Wednesday, June 27, 2018
Welcome and Introductions
The rapid growth of natural gas and renewable energy, combined with new approaches to manage fluctuations in demand and production, are creating structural shifts in regional and state electricity markets. This upending market dynamic is raising questions regarding the reliability of energy sources, what this means for jobs and state economies and the risk implications to the nation’s critical energy infrastructure. This meeting explored how electricity markets function, how these changes affect states in restructured and vertically integrated markets and how states are adapting to these changes. It also discussed how new energy management technologies, [Anchor] such as energy storage and demand response, are dramatically influencing how the grid is managed.
Introduction to Electricity Markets
Electricity markets are evolving rapidly, with the federal government, states and regions taking a broad range of approaches to crafting the regulatory frameworks under which markets and utilities operate. This session explored these variations within restructured and vertically integrated states and their corresponding wholesale and retail markets, and discussed why and how they evolved differently. The speakers also discussed recent developments and trends, as well as market operations.
- Lopa Parikh, senior director, Federal Regulatory Affairs, Edison Electric Institute | Presentation
- Douglas Gotham, director, State Utility Forecasting Group, Purdue University | Presentation
Competition vs Regulation
Restructuring—implemented by many states in the 1990s as a way to introduce wholesale and retail competition, reduce regulation and lower prices in the electricity market—has continued to evolve. Although the road to wholesale and retail competition has been rocky for many states, approaches have been refined to create thriving competitive markets. How do these markets affect generation choices, prices, reliability, resiliency and satisfaction when compared to vertically integrated markets? What lessons can be learned from the state restructuring experience and where will states be heading in the future? Panelists explored these questions along with recent state trends and developments.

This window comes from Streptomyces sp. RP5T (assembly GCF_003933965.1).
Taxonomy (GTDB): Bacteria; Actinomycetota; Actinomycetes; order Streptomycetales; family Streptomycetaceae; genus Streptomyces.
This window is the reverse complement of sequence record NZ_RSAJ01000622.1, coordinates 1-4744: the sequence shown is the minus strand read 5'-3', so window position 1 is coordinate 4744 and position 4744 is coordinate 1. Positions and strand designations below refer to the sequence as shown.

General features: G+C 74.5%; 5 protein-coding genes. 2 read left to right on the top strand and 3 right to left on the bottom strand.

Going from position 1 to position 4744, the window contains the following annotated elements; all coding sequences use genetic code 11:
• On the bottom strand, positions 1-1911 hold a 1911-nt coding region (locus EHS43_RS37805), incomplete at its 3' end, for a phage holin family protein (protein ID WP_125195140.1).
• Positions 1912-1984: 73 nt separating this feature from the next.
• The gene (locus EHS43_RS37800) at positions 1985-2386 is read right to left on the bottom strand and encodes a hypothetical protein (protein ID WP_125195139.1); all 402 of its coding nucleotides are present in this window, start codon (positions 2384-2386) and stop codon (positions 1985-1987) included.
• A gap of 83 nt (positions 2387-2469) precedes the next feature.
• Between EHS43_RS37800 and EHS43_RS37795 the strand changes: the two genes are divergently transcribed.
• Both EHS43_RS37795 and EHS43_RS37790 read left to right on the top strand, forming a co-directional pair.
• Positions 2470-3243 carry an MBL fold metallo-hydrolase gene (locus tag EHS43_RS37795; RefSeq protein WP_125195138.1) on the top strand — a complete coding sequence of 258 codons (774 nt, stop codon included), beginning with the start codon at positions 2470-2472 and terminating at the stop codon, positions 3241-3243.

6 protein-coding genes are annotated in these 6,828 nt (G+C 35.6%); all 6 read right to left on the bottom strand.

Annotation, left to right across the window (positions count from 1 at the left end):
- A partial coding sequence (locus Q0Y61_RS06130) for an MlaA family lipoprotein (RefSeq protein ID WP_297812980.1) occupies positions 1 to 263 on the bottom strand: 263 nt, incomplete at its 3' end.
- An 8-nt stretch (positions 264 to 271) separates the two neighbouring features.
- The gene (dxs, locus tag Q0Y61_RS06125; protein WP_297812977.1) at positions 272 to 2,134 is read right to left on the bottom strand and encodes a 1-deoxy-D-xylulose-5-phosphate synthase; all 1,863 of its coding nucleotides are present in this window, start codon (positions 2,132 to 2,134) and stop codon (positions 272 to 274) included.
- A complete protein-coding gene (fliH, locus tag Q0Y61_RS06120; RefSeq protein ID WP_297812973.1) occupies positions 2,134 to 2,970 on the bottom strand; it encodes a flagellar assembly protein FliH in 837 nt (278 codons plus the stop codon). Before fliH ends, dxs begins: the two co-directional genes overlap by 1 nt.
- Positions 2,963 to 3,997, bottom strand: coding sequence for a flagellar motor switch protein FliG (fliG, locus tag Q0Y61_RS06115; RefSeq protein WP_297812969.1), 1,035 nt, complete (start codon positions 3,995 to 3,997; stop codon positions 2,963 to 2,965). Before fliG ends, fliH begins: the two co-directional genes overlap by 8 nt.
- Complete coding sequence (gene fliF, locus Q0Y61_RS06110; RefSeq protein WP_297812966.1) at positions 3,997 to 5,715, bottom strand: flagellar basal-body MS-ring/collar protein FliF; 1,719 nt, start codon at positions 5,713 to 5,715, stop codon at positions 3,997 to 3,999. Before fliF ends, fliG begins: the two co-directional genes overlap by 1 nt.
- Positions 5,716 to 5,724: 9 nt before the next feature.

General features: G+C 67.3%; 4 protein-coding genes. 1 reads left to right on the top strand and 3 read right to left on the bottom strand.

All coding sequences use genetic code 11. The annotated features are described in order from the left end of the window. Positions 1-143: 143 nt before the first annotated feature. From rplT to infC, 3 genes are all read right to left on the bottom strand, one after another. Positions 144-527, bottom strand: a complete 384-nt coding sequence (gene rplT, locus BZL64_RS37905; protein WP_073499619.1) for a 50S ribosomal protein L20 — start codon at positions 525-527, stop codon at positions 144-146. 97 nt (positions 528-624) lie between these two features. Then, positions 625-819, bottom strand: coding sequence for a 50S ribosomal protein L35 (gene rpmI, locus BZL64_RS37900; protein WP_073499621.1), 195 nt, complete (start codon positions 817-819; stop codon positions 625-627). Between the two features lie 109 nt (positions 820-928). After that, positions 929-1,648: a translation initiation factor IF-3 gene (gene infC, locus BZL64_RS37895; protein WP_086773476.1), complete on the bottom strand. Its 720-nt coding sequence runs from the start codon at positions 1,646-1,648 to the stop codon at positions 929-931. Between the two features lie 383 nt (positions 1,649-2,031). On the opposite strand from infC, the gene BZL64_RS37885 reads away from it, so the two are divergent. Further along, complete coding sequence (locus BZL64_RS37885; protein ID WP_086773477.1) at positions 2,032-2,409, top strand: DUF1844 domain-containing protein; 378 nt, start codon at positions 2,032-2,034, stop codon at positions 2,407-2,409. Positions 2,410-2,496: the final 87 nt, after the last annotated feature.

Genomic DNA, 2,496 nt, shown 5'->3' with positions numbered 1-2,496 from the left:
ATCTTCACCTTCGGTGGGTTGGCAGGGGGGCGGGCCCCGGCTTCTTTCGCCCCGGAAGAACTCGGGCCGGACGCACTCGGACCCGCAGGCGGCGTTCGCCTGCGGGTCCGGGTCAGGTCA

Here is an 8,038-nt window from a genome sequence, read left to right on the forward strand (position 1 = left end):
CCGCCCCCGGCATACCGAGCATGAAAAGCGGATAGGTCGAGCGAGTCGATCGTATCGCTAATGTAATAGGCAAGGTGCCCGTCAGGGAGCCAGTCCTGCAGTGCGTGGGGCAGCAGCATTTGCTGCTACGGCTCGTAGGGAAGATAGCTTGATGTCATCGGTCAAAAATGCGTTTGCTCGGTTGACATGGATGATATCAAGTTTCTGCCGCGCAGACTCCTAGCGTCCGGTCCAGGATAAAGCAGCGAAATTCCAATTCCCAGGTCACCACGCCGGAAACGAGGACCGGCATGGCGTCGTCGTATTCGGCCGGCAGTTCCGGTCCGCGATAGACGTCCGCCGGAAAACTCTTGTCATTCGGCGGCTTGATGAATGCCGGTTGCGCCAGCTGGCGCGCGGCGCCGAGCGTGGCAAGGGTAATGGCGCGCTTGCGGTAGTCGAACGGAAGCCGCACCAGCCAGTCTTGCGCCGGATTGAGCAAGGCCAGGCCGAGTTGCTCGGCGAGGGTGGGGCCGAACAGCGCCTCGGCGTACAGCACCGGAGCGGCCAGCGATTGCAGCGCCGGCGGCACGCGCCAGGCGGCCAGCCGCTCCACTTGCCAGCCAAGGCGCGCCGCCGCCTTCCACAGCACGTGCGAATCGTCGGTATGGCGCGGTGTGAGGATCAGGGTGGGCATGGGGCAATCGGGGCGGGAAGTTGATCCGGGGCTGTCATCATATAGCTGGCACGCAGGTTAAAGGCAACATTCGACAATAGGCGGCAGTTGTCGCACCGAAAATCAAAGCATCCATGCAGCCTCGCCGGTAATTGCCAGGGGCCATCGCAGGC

- William “Bill” Murray, vice preside, State and Electric Public Policy, Dominion Energy | No Presentation
- Sanem Sergici, principal, The Brattle Group | Presentation
The Future for Baseload Electricity
The rapid expansion of lower-priced natural gas and renewable resources has often come at the expense of coal, but is now putting pressure on many nuclear plants as well. The threatened loss of these traditional baseload resources has raised concern among some stakeholders, spawning a variety of state, regional and federal efforts that would provide market supports, as has occurred for other electricity resources. Presenters discussed the market outlook for these resources, potential impacts of their loss, policies to support coal and nuclear, and the impacts to markets, prices and reliability.
- Bill Berg, vice president, Wholesale Market Development, Exelon Corporation | No Presentation
- Kelly Lefler, senior policy advisor, Office of Nuclear Energy, U.S. Department of Energy | Presentation
Keynote - At the Nexus of State & Federal Jurisdiction: Coming to Terms with the Electricity Market Identity Crisis
- Tony Clark, senior advisor, Wilkinson Barker Knauer, LLP | Presentation